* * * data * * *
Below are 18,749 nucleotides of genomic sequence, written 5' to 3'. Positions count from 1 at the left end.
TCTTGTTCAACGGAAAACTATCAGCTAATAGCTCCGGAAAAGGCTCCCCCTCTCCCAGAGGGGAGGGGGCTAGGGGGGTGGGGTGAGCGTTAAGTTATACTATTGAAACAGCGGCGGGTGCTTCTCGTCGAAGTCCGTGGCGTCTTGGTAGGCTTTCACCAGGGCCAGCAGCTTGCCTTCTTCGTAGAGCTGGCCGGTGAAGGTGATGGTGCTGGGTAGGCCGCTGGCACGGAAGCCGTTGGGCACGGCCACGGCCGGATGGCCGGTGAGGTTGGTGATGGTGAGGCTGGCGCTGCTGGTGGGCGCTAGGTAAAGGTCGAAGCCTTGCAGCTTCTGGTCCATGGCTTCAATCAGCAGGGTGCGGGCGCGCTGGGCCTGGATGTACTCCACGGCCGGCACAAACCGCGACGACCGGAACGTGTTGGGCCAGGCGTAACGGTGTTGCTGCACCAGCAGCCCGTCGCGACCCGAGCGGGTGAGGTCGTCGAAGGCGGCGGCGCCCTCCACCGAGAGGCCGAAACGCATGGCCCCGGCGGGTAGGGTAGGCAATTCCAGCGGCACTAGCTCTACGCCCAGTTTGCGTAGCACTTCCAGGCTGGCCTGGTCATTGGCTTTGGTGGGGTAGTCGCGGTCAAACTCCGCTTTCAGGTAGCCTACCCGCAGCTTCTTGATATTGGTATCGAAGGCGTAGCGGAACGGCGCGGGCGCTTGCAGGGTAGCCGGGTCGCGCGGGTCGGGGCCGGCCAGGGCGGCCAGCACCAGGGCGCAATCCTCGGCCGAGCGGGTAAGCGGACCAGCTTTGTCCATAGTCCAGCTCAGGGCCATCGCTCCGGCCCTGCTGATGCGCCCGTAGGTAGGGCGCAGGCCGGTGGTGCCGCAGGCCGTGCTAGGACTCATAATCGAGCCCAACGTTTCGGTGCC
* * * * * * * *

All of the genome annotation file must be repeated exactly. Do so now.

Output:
Below are 18,749 nucleotides of genomic sequence, written 5' to 3'. Positions count from 1 at the left end.
TCTTGTTCAACGGAAAACTATCAGCTAATAGCTCCGGAAAAGGCTCCCCCTCTCCCAGAGGGGAGGGGGCTAGGGGGGTGGGGTGAGCGTTAAGTTATACTATTGAAACAGCGGCGGGTGCTTCTCGTCGAAGTCCGTGGCGTCTTGGTAGGCTTTCACCAGGGCCAGCAGCTTGCCTTCTTCGTAGAGCTGGCCGGTGAAGGTGATGGTGCTGGGTAGGCCGCTGGCACGGAAGCCGTTGGGCACGGCCACGGCCGGATGGCCGGTGAGGTTGGTGATGGTGAGGCTGGCGCTGCTGGTGGGCGCTAGGTAAAGGTCGAAGCCTTGCAGCTTCTGGTCCATGGCTTCAATCAGCAGGGTGCGGGCGCGCTGGGCCTGGATGTACTCCACGGCCGGCACAAACCGCGACGACCGGAACGTGTTGGGCCAGGCGTAACGGTGTTGCTGCACCAGCAGCCCGTCGCGACCCGAGCGGGTGAGGTCGTCGAAGGCGGCGGCGCCCTCCACCGAGAGGCCGAAACGCATGGCCCCGGCGGGTAGGGTAGGCAATTCCAGCGGCACTAGCTCTACGCCCAGTTTGCGTAGCACTTCCAGGCTGGCCTGGTCATTGGCTTTGGTGGGGTAGTCGCGGTCAAACTCCGCTTTCAGGTAGCCTACCCGCAGCTTCTTGATATTGGTATCGAAGGCGTAGCGGAACGGCGCGGGCGCTTGCAGGGTAGCCGGGTCGCGCGGGTCGGGGCCGGCCAGGGCGGCCAGCACCAGGGCGCAATCCTCGGCCGAGCGGGTAAGCGGACCAGCTTTGTCCATAGTCCAGCTCAGGGCCATCGCTCCGGCCCTGCTGATGCGCCCGTAGGTAGGGCGCAGGCCGGTGGTGCCGCAGGCCGTGCTAGGACTCATAATCGAGCCCAACGTTTCGGTGCC